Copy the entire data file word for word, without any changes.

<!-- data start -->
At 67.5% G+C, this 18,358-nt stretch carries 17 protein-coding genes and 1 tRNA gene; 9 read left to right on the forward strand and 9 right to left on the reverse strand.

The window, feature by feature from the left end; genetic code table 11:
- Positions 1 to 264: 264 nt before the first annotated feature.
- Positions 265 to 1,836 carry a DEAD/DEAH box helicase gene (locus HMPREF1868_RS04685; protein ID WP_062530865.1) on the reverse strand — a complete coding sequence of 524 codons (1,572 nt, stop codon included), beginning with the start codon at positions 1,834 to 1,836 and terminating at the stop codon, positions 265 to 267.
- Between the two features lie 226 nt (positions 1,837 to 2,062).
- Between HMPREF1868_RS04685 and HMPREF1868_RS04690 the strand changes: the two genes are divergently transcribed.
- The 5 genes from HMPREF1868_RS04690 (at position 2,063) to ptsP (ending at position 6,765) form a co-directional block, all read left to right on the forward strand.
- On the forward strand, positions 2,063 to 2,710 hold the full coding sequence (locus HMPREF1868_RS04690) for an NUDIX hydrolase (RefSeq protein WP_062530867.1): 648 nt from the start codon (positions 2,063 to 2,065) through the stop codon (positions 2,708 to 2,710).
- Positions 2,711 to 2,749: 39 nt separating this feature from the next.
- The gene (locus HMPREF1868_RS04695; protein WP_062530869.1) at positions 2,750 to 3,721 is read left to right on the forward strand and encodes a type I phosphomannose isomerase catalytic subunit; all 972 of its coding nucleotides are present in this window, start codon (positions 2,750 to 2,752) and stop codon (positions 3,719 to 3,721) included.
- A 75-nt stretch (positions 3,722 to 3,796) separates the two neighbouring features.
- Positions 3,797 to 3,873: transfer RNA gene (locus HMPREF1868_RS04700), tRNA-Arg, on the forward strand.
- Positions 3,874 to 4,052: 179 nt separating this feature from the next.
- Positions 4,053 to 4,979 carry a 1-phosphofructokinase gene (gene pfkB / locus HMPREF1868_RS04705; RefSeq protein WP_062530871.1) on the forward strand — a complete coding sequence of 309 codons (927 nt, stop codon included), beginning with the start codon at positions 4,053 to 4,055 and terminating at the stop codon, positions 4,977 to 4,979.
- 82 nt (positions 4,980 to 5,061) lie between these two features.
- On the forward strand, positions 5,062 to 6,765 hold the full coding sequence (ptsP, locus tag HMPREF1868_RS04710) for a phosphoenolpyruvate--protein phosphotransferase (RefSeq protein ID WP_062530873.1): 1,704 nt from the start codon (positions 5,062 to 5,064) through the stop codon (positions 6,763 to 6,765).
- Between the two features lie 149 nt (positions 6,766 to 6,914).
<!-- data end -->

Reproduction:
At 67.5% G+C, this 18,358-nt stretch carries 17 protein-coding genes and 1 tRNA gene; 9 read left to right on the forward strand and 9 right to left on the reverse strand.

The window, feature by feature from the left end; genetic code table 11:
- Positions 1 to 264: 264 nt before the first annotated feature.
- Positions 265 to 1,836 carry a DEAD/DEAH box helicase gene (locus HMPREF1868_RS04685; protein ID WP_062530865.1) on the reverse strand — a complete coding sequence of 524 codons (1,572 nt, stop codon included), beginning with the start codon at positions 1,834 to 1,836 and terminating at the stop codon, positions 265 to 267.
- Between the two features lie 226 nt (positions 1,837 to 2,062).
- Between HMPREF1868_RS04685 and HMPREF1868_RS04690 the strand changes: the two genes are divergently transcribed.
- The 5 genes from HMPREF1868_RS04690 (at position 2,063) to ptsP (ending at position 6,765) form a co-directional block, all read left to right on the forward strand.
- On the forward strand, positions 2,063 to 2,710 hold the full coding sequence (locus HMPREF1868_RS04690) for an NUDIX hydrolase (RefSeq protein WP_062530867.1): 648 nt from the start codon (positions 2,063 to 2,065) through the stop codon (positions 2,708 to 2,710).
- Positions 2,711 to 2,749: 39 nt separating this feature from the next.
- The gene (locus HMPREF1868_RS04695; protein WP_062530869.1) at positions 2,750 to 3,721 is read left to right on the forward strand and encodes a type I phosphomannose isomerase catalytic subunit; all 972 of its coding nucleotides are present in this window, start codon (positions 2,750 to 2,752) and stop codon (positions 3,719 to 3,721) included.
- A 75-nt stretch (positions 3,722 to 3,796) separates the two neighbouring features.
- Positions 3,797 to 3,873: transfer RNA gene (locus HMPREF1868_RS04700), tRNA-Arg, on the forward strand.
- Positions 3,874 to 4,052: 179 nt separating this feature from the next.
- Positions 4,053 to 4,979 carry a 1-phosphofructokinase gene (gene pfkB / locus HMPREF1868_RS04705; RefSeq protein WP_062530871.1) on the forward strand — a complete coding sequence of 309 codons (927 nt, stop codon included), beginning with the start codon at positions 4,053 to 4,055 and terminating at the stop codon, positions 4,977 to 4,979.
- 82 nt (positions 4,980 to 5,061) lie between these two features.
- On the forward strand, positions 5,062 to 6,765 hold the full coding sequence (ptsP, locus tag HMPREF1868_RS04710) for a phosphoenolpyruvate--protein phosphotransferase (RefSeq protein ID WP_062530873.1): 1,704 nt from the start codon (positions 5,062 to 5,064) through the stop codon (positions 6,763 to 6,765).
- Between the two features lie 149 nt (positions 6,766 to 6,914).